To determine the precise combat engagements of the Ausf.D (but also other older versions) is difficult. The issue is that the sources list them simply as Panzer IIIs, without mentioning the precise version in question. For example, Panzer IIIs from the 4th Panzer Regiment were ordered to take the Polish barracks and train station at Kamionka on 19th September. While the barracks were successfully stormed, the train managed to leave the station. What followed was a race between the German Panzer III and IV tanks and the elusive train. After sustaining heavy damage from German fire, the Panzers, reaching a speed of over 40 km/h, eventually managed to capture the train. The Germans lost some 30 Panzer IIIs during the entirety of the campaign, but most of these would be repaired and put back into use.
Following the completion of the Polish Campaign, the Germans initiated a slow withdrawal of the earlier types of the Panzer III, including the Ausf.D. This was mainly done as more advanced versions were developed and became available in sufficient numbers to replace the older experimental Panzer IIIs. From February 1940 onwards, all available Panzer III Ausf.A to D tanks, after an extensive overhaul, were given to training units. This did not include the five modified Ausf.Ds that were equipped with Ausf.B turrets.
Variants based on the Panzer III Ausf.D
The Panzer III Ausf.D was used for the Panzerbefehlswagen (tank command vehicle) configuration. This included a number of modifications, some of which was reducing the armament to only one machine gun (located in the turret), using a dummy main gun (to hide its main purpose as a command vehicle), fixing the turret in place, replacing the gunner and the loader with one more radio operator and a commander adjutant, adding additional radio equipment, and, probably most noticeably, adding a large antenna to the rear of the turret. Another large change was that the armor protection was reinforced with another 14.5 m of armor, raising the overall protection to 29 mm. The driver’s visor and the machine gun ball mount were also replaced with newer models. Daimler-Benz produced 26 brand-new vehicles in 1938 and 4 more in 1939. This vehicle was designated as Panzerbefehlswagen Ausf.D1. These were used starting from Poland in 1939 up to possibly the invasion of the Soviet Union in 1941 or even after that.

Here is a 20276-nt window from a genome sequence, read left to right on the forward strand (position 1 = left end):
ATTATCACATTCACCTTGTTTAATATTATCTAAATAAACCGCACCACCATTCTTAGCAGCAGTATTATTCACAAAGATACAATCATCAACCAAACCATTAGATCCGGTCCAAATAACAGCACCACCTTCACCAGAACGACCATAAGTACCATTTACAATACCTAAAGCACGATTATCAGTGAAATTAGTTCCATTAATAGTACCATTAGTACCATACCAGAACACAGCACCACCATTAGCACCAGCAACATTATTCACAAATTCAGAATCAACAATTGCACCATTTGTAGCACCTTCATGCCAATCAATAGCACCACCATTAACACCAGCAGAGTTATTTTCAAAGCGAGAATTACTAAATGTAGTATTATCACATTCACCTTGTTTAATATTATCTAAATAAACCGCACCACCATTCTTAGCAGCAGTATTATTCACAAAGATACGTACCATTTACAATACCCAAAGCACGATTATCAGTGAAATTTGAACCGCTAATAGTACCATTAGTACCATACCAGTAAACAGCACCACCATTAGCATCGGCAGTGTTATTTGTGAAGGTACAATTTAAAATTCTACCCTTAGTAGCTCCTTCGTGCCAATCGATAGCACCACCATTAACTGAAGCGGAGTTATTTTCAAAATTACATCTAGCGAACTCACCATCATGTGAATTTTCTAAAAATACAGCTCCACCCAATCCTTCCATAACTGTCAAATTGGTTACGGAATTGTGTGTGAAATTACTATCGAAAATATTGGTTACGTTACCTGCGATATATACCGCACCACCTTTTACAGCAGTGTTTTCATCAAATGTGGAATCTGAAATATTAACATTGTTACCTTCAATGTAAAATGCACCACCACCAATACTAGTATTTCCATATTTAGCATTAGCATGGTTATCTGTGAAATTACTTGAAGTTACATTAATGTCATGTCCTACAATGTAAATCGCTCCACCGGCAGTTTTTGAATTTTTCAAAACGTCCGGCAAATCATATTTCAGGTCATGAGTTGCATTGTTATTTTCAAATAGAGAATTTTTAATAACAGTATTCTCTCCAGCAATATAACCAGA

Panzer III Ausf.D/B hybrid
During the late 1930s, the Germans were developing the Sturmgeschütz concept. For this purpose, some 5 Panzer III Ausf.B chassis were allocated to be rebuilt as Sturmgeschütz III test series. Not wanting to waste the turrets from these tanks, the Heeres Waffenamt gave Daimler-Benz instructions to build an additional five Ausf.D chassis to be merged with them. As these were never a huge priority, it took Daimler-Benz some two years (until October 1940) to actually complete these vehicles.
During their construction, Daimler-Benz introduced some improved components that were not present on the 25 original Panzer III Ausf.D vehicles. The best example is the use of the new Kugel Blende 30 type of machine ball mount. Additionally, these received a new idler and the position of the rear shock absorber was slightly lowered.
It is unclear how many, but likely all five were transported to Norway in the summer of 1941 and allocated to Panzer-Abteilung z.b.V. 40 (special assignment unit). These may have participated in the German combat operations in Finland during the Invasion of the Soviet Union.
The Panzer III Ausf.D would be a further improvement of the previously built Ausf.C. It would incorporate a majority of elements from this previous version, except for the suspension and some interior modifications. Following the completion of the Ausf.D series, Daimler-Benz and the German Army officials simply gave up on the idea of using the unnecessarily complicated 8 wheel suspension and instead developed a brand new torsion bar that would be used as standard from the Ausf.E onward.
The whole experimental Panzer III Ausf.A to D series, while not long in service, was vital for the Germans in gaining valuable experience in tank design, but also in training the Panzer crews. Given the fact that these were built by the yet underdeveloped German industry, they could be considered a success, as they paved the way for further Panzer development.
Panzerkampfwagen III Ausf.D Specifications
|Dimensions (l-w-h)||5.92 m x 2.82 m x 2.41 m|
|Total weight, battle-ready||16 tonnes|
|Crew||5 (Commander, Gunner, Loader, Radio Operator and Driver)|
|Propulsion||Maybach HL 108 TR 250 hp@ 2800 rpm|
|Speed (road/off road)||35 km/h, 10-12 km/h (cross country)|
|Range (road/off road)||165 km, 95 km|
|Primary Armament||3.7 cm Kw.K. L/46.5|
|Secondary Armament||Three 7.92 mm MG 34|
|Elevation||-10° to +20°|
- D. Nešić, (2008) Naoružanje Drugog Svetskog Rata-Nemačka, Beograd
- T.L. Jentz and H.L. Doyle (2006) Panzer Tracts No.3-1 Panzerkampfwagen III Ausf.A, B, C, und D.
- T.L. Jentz and H.L. Doyle (2010) Panzer Tracts No.3-4 Panzerbefehlswagen III Ausf.D1, E, H, J, und K.
- T.L. Jentz and H.L. Doyle (20) Panzer Tracts No.23 Panzer production from 1933 to 1945.
- P. Chamberlain and H. Doyle (1978) Encyclopedia of German Tanks of World War Two – Revised Edition, Arms and Armor press.
- D. Doyle (2005) German military Vehicles, Krause Publications.
- G. Parada, S. Jablonski and W. hryniewicki, Panzer III Ausf.L/M. Kagero.
- Walter J. Spielberger (2007) Panzer III and its Variants, Schiffer Publishing Ltd.
- Walter J. Spieberger, AFV Panzerkampfwagen III, Profile Publications
- B. Perret (1980) The Panzerkampfwagen III, Osprey Publishing
- A. Lüdeke (2007) Waffentechnik im Zweiten Weltkrieg, Parragon Books.
- G. L. Rottman (2008) M3 Medium tank Vs Panzer III, Osprey Publishing
- H. Scheibert (1994) Panzer III, Schiffer Publishing Ltd.